WOW! This is fantastic!
    Quick question though…when you make one for each student, will you have to make a separate form for each kid in google docs?

  • Reply
    Kelsey Hayes
    June 27, 2016 at 1:41 pm

    Hey there Caitlin! Yes, I am going to make a separate form for each kid. It will be a ton of work on the front end, but I think it is worth it. There may be a way to copy one form repeatedly so you can make it once then copy for however many kids you have and rename each form, but I haven't tried it yet. It is definitely worth a Google though to save time.

    You have to make a separate one for each kid if you want the results to be on different spreadsheets 🙂 Hope this helps! Feel free to email me if you have any questions!

  • Reply
    Krista
    June 28, 2016 at 1:06 pm

    I wonder if you could just build in formulas in your spreadsheet. Like when you have your data spreadsheet, if you download it as Excel, can you make formulas to parse out the data into separate worksheets? Looks like there are some paid things that do this.

    The other way around is just to sort the data by student name then copy/paste into a separate spreadsheet when you need to review it. So maybe not as much work on the front end for you, but also probably not as "clean." I'm also thinking of the extra work if you have new students join midyear.

  • Reply
    Denise A
    June 29, 2016 at 12:38 am

    I've used Dojo. I found Dojo to be more of a class incentive system whereas this is documentation for the teacher. With Dojo, I came up with a suitable number of points a class had to have in a given time period. If they met it, they got a reward. The Google Form is to make documenting student behaviors quicker and easier for the teacher. Am I right, Kelsey?

  • Reply
    Caleb Stroud
    June 29, 2016 at 12:38 am

    I love your ideas, enthusiasm and energy! Can I suggest a simplification for your system? I see you'll be making a lot of forms – which will be tied to spreadsheets – and QR codes. On our MS team we experienced the same need, to track and communicate about student behavior. Instead of creating multiple forms – either for different behaviors or different students – we created one shared Google spreadsheet. This sheet has all the students' first and last names in the first two columns. At the top of the sheet we listed each behavior along with an abbreviation (tardy – T, hat in class – H, gum – G, etc). When we have an offending student we just enter the abbreviation of the behavior next to the student's name, along with the date and teacher's initial – but you could put in class subject or period instead – (T 9/20 Sci., G 9/22 Math). Each teacher has this tab open on her computer so it can be easily added to throughout the day. When we meet, we have all students' behavior information on ONE spreadsheet. This Google spreadsheet is also shard with our school counselor and administration so they can have real-time information about student misbehavior. At the end of the quarter, we just add another page to the spreadsheet – copied from the first – for the next quarter. You can still use the QR code as you can link it to the single spreadsheet. That way you can easily access it from your smartphone. I hope this idea can help you accomplish the same purposes with less setup and without having to create multiple forms, spreadsheets, and QR codes.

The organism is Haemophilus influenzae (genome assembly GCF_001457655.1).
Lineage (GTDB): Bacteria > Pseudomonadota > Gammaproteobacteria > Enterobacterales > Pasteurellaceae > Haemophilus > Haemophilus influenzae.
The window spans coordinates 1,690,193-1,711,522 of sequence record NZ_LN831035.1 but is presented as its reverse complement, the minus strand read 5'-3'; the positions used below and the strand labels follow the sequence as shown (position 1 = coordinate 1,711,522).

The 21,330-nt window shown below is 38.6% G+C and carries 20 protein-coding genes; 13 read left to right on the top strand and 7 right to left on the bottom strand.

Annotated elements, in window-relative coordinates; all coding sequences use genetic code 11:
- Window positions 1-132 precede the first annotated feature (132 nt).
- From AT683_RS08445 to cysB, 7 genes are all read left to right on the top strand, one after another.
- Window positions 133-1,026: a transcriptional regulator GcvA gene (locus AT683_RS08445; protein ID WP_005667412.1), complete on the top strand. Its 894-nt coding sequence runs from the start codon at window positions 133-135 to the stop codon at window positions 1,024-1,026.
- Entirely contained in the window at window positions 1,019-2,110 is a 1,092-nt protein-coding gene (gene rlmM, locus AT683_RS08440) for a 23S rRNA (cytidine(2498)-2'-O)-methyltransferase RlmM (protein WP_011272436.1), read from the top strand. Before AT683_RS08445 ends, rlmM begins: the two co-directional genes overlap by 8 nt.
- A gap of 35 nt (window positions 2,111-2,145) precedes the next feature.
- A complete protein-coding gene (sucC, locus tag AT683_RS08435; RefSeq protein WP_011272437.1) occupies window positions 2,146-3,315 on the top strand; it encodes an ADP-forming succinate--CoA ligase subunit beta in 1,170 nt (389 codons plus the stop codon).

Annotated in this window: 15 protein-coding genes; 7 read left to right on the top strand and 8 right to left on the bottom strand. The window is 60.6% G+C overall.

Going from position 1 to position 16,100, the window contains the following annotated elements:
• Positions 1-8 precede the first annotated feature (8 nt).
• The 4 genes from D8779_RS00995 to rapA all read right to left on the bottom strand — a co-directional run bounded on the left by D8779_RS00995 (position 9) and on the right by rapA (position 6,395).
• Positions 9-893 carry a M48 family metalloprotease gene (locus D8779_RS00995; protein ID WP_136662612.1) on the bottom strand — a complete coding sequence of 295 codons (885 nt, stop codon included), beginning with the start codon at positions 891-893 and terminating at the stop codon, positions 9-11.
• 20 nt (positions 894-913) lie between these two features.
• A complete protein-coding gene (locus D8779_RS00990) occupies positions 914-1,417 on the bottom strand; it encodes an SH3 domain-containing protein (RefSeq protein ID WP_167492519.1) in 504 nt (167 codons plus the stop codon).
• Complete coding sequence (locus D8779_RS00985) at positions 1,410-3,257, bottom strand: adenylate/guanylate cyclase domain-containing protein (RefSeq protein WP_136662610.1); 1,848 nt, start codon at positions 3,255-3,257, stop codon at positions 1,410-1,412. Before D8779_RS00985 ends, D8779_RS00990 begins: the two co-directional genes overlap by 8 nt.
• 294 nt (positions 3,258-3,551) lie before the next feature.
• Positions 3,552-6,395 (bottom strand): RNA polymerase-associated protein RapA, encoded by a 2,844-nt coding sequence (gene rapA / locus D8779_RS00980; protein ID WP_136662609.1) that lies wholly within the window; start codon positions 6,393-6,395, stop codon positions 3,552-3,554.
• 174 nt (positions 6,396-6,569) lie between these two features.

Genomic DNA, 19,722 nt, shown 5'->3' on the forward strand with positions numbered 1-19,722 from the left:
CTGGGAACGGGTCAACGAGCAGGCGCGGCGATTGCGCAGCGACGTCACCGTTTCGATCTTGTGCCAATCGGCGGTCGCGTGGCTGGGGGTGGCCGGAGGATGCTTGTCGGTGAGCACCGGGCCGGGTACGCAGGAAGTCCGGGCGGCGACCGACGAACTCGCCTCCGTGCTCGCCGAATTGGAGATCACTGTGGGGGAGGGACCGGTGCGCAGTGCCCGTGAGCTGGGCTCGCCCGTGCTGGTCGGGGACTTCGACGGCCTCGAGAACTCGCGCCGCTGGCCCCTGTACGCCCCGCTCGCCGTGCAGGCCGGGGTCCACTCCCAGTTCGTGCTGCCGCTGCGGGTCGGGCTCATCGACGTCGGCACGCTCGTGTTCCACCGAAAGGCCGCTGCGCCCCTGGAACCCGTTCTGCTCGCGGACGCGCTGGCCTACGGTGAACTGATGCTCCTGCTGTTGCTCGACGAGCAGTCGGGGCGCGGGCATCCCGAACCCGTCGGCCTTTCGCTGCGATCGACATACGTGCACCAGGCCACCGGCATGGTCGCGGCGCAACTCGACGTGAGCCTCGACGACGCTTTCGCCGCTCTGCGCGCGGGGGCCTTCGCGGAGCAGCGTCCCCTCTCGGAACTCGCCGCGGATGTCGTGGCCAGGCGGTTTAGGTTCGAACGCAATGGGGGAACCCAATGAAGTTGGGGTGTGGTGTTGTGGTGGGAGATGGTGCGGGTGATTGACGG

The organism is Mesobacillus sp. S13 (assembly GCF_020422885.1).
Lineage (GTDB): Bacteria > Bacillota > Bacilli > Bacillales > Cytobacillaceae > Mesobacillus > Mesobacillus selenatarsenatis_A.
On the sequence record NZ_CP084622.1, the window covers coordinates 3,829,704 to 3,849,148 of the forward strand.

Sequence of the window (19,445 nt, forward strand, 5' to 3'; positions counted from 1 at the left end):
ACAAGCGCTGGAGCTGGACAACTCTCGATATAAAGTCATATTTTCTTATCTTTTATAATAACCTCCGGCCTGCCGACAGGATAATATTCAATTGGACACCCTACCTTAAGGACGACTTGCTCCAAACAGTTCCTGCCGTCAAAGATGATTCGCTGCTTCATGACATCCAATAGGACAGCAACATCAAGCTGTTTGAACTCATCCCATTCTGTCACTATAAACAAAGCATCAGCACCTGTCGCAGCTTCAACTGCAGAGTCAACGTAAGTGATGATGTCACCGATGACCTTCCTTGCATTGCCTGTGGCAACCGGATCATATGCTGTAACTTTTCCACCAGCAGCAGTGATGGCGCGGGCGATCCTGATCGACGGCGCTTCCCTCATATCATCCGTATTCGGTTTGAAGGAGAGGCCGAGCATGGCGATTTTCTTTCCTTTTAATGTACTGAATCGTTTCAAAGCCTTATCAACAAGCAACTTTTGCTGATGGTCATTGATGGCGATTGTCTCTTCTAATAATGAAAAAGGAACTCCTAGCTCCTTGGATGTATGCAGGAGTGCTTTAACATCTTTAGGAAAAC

Blessings!

  • Reply
    Kelsey Hayes
    June 29, 2016 at 12:40 am

    You're right, Denise! We use this primarily to make documenting faster for our team.

  • Reply
    mskillerbee
    June 29, 2016 at 12:32 pm

    This is fantastic!!!Even though it is 11:45pm I would be up at school trying to get this going and make my forms….BUT…they are waxing my hall so this will have to wait but I can still start playing with it here at the house. I will be following these directions step by step and will try not to be a pest if I have questions.
    Thank you so very mush for taking your time to put all this great info I have found on your blog!

  • Reply
    Laura
    June 29, 2016 at 12:33 pm

    Krista,

    I think there is a way to sort within the results tab alphabetically. I will have to play around with it to see but I have coded my responses before to sort them properly. This could help to keep only one record but still easily sort occurrences by student.

  • Reply
    Laura
    June 29, 2016 at 12:33 pm

    Kelsey,

    My team member sent me your blog and I am SO looking forward to trying this system next year. I like your idea of have one record for EACH student. That makes it a great resources to communicate behavior with parents if needed. To do that, do you plan to make each student their own Google Form and their own QR code at the beginning of the year?

  • Reply
    Kelsey Hayes
    June 29, 2016 at 12:36 pm

    Krista & Laura–Yes! You can always sort alphabetically by using the sort function in the menu. And as far as the formulas go to parse the info out…I hadn't thought of that!

    I was on Google Forms today for something else and you can copy 1 form. So, if you wanted to do it multiple times you would just make 1 form, copy on for each student and name each new copied form after the student (instead of manually setting up the form for each kid).

    Let me know if you play with it and figure other stuff out! Keep the ideas coming!

  • Reply
    Kelsey Hayes
    June 29, 2016 at 12:37 pm